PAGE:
2006-12-22 / Columnists

MovieScope

Review By Robert Snyder


Not many filmmakers do crying better than Nancy Meyers.

The writer/director/co-producer had Diane Keaton’s playwright character cry the actress to a fourth  Oscar nomination  in 2003’s  “Something’s Gotta Give.” And, boy, did she cry... a lot and long, motivating her to compose a hit Broadway comedy.

For her recently-released film, “The Holiday,” Meyers has a running gag about crying. American movie trailer maker Amanda (Cameron Diaz) can’t cry, though she can and does punch unfaithful live-in boyfriend Ethan (Edward Burns) in the nose, twice. British journalist Iris (Kate Winslet) cries all the time, especially when unrequited love object, Jasper (Rufus Seawell), cheats on her…even secretly planning an engagement to another.

However, Graham (Jude Law) is an admitted chronic weeper. He’s the brother of Iris, often sleeping on the couch in her cozy cottage in Surrey, England. One night, he “meets cute” with Amanda, who’s there because she exchanged homes for the Christmas holiday with Iris, both women sharing the need to escape boyfriend problems. Now living in the ultra modern Los Angeles estate of the trailer maker, Iris learns about the concept of  “meeting cute” from legendary, but aging screenwriter Arthur (scene stealer Eli Wallach), a neighbor of Amanda’s LA palace.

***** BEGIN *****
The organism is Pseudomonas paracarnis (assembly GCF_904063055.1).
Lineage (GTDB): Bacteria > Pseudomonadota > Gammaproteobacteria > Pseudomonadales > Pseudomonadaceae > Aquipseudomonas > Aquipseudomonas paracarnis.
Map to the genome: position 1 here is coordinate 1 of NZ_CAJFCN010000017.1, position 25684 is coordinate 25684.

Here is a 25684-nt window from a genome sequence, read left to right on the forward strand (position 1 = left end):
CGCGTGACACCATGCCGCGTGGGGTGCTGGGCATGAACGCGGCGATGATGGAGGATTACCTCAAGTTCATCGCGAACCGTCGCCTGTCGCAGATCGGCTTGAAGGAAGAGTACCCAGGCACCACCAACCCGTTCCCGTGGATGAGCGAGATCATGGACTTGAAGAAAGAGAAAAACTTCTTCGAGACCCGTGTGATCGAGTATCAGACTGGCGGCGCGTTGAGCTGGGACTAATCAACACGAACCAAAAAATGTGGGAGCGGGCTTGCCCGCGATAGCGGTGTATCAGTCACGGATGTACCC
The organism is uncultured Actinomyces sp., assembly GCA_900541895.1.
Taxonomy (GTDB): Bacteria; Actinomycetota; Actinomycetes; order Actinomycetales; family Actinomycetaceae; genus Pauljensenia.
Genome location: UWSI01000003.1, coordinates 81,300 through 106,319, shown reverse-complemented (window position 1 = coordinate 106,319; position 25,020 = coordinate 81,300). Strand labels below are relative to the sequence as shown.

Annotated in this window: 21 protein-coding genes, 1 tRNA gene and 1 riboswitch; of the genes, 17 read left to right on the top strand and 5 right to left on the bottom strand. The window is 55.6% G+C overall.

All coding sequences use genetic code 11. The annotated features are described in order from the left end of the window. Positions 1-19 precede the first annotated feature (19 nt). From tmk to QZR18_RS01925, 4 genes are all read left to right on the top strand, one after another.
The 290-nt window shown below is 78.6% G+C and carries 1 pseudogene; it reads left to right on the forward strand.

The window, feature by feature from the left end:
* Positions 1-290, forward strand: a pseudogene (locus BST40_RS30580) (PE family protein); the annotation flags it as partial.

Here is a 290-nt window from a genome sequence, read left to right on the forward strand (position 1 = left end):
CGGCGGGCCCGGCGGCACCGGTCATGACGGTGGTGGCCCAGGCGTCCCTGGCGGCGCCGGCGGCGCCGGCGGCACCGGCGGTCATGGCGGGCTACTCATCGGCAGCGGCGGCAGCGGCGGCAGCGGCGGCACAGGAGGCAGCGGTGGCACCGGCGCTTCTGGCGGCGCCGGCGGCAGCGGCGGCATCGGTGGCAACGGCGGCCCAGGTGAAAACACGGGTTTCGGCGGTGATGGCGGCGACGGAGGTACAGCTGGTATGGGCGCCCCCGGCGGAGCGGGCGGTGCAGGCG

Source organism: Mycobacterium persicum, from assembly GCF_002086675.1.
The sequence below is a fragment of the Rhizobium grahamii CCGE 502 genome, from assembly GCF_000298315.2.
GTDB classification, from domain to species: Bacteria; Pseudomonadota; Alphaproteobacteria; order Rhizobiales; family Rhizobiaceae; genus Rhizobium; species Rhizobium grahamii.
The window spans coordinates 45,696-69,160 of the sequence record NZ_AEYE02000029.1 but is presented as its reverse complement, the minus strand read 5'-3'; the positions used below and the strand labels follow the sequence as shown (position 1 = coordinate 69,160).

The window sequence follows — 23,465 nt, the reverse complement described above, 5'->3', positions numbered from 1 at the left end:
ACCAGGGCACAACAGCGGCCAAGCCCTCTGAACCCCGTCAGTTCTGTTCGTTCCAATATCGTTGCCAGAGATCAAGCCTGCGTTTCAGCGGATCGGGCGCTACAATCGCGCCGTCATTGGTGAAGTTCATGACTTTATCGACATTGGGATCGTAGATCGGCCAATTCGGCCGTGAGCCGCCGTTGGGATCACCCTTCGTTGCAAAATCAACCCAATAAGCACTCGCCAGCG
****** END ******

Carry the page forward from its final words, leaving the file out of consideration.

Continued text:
Conceptually complex, “The Holiday” is not Meyer’s best movie. Part of the problem is that Diaz in the role usually reserved for the now-too-old Keaton tries very hard to be funny, but misses succeeding as her successor did. Her best moment is at the end when she finally gets the waterworks running. Winslet acts up a hurricane, but also is no comedian. Her big scene is her eventual liberation from Jasper... cathartic, yet not comic. Law is smooth, slick and sexy. The only real comedian, Jack Black, as Iris’s American love interest, Miles, is so restrained that his renowned wildness seems confined to a straightjacket.

A bit long, “The Holiday” is nonetheless fine film fluff for the, well, holidays. But those expecting “Something’s Gotta Give” greatness may find themselves reduced to tears of disappointment.

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